Pray: Thank God for paying the blood of Jesus to buy you out of emptiness and into his family.

Do: Notice today how you are using the freedom that comes with your new life in Christ.

Who Are You?: Mystery Revealed

“He was chosen before the creation of the world, but was revealed in these last times for your sake.” (1 Peter 1:20)

I love a good mystery. You probably do, too. But a good mystery has rules. For one, it has to keep us guessing right up until the truth is revealed. But it also has to make sense; we have to be able to think back over the story and see how the answer was in there all along. It’s not a satisfying story if the writer didn’t plant real clues along the way.

whoaryou_350God’s story of humanity was built on a mystery: How would he ever be able to bring his sinful, willful, stubborn characters (humans) back into relationship with himself, the holy, sinless God who loves them so much? It seemed impossible, but he kept promising it would happen.

Like all the great writers, he built the solution right into the story. All the clues were there from the beginning right through the Old Testament. The Hero was even chosen before the first word was written. And when he was revealed, those reading the story said, “Of course! What a great story. What a great God! How much he loves us!”

But this is no fairy tale. The solution to the mystery demands a response from the readers. Come back tomorrow.

Think: If someone asked you to briefly describe God’s story of time and humanity, how would you do it? How would you describe the great mystery in the middle of the story and its resolution?

Pray: Thank God for revealing the mystery of Jesus in these last times for your sake.

Do: Next time you watch or read a good mystery, notice how the storyteller plants the clues to the answer along the way – and think about how God did the same with Jesus in his story.

Who Are You?: You Believe in God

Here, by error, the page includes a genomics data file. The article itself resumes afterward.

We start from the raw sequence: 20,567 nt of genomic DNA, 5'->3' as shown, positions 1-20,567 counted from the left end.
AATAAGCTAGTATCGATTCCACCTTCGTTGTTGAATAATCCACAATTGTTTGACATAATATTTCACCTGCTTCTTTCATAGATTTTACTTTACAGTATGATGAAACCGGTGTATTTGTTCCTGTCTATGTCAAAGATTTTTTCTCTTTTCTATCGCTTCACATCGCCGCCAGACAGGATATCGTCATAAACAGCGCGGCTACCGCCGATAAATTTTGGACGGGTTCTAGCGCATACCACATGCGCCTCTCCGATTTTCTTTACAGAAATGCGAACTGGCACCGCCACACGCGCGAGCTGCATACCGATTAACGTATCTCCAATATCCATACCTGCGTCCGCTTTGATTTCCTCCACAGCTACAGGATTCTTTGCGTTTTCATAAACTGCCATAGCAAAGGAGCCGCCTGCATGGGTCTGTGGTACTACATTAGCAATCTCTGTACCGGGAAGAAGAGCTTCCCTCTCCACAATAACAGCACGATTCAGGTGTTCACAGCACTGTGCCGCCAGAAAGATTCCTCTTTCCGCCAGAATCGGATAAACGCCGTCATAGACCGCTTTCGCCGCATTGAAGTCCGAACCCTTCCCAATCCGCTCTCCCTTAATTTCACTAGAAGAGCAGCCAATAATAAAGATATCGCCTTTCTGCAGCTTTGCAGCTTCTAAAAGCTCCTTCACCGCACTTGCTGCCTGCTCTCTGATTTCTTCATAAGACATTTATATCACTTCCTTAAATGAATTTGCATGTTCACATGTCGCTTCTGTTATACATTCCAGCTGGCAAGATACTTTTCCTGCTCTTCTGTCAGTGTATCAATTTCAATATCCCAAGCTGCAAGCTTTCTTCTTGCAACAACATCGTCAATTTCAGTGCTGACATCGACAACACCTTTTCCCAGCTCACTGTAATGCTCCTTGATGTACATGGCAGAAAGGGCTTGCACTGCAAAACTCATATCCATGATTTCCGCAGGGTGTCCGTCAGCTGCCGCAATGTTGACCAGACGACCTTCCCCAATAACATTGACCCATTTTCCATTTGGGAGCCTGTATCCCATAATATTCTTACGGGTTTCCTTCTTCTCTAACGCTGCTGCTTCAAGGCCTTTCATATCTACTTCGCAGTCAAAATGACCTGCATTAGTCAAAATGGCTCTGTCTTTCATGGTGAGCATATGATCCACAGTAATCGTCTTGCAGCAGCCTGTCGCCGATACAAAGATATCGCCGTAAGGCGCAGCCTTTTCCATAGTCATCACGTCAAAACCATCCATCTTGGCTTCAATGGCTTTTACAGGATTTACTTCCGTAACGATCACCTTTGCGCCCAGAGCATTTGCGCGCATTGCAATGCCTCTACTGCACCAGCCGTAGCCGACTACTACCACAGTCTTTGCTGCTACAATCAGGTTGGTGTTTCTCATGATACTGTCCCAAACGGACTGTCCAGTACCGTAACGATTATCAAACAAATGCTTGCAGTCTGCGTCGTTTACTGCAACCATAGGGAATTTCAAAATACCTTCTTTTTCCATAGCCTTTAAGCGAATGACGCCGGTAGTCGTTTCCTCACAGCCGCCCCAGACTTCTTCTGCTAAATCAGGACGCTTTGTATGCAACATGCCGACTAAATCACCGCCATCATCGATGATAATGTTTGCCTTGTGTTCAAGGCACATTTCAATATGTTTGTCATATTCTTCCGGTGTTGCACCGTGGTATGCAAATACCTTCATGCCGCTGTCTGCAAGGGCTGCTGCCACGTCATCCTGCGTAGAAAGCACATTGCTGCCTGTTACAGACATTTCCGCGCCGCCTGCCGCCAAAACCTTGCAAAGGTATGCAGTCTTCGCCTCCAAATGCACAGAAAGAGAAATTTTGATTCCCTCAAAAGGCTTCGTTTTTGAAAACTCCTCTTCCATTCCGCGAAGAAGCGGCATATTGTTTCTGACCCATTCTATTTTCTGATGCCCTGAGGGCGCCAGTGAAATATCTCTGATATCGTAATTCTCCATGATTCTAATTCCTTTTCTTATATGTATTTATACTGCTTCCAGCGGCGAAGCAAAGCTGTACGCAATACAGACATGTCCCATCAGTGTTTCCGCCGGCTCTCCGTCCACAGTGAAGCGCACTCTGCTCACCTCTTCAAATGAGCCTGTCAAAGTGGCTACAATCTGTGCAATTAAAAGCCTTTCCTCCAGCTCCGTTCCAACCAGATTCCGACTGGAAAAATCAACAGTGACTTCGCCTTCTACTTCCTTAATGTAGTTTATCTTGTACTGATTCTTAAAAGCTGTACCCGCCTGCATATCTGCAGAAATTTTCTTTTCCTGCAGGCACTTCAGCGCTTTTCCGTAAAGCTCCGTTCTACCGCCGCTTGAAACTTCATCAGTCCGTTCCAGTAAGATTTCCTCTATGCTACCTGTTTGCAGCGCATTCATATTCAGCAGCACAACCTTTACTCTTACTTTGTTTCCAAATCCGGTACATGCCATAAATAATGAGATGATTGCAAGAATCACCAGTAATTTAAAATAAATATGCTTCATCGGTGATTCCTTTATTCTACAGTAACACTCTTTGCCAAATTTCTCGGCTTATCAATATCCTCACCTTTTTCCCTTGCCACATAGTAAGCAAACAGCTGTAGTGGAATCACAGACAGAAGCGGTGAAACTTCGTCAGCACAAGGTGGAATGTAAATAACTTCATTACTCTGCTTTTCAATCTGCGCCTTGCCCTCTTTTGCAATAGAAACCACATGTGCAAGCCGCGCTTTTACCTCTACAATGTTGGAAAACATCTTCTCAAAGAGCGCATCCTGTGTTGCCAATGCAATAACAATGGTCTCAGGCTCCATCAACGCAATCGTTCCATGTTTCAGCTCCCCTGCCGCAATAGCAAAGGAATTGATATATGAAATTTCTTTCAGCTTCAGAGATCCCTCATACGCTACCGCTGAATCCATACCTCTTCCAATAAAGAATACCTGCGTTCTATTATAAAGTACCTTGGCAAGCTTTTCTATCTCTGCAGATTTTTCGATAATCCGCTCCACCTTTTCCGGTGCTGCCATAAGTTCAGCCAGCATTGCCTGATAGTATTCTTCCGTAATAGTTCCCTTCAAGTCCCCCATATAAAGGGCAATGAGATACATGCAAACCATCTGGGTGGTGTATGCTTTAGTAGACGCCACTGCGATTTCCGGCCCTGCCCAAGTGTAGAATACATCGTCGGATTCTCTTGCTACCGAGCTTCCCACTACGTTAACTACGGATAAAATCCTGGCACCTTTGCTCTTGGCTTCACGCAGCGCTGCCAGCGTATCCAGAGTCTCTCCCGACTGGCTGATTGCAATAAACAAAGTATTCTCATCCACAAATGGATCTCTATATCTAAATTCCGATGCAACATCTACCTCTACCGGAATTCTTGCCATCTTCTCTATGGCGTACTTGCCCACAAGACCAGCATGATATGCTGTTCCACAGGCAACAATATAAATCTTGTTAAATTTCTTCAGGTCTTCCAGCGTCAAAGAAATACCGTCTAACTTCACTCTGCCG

“Through him you believe in God, who raised him from the dead and glorified him, and so your faith and hope are in God.” (1 Peter 1:21)

We started out this week-long study of 1 Peter 1:13-21 by asking, “Who are you?” The reason for the question is because our choices often follow our sense of identity. In other words, we tend to act like the person we think we are.

whoaryou_350If I think of myself as a baseball fan, it makes sense to me to say “yes” when invited to go watch a game with someone. If I think of myself as “good student,” I’ll usually choose to study for tests instead of just blowing them off. If I think of myself as the kind of person who hates country music, I’ll turn it off (or complain about it) every time I hear it.

As Christians, we must place one part of our identity above all the others. We are Christians. That is, we are children of God who believe in him, obey him, and live for him. When we remember that is who we are, we are more likely to choose to live like it. When we forget – or want to forget – that is who we are, we make choices to do the opposite of what someone who is God’s child would do.

Think: Would you say that your faith and hope are ultimately in God because you have trusted in Jesus for your salvation? If you were watching your own life from the outside, would you say your choices line up with your identity as a child of God?

Pray: Assuming that you are a Christian, thank God for helping you to believe in him through faith in Jesus. Ask him to help you to live like someone who believes in him this week.

Do: Read 1 Peter 1:22-25 to follow Peter’s train of thought through to the end of the chapter.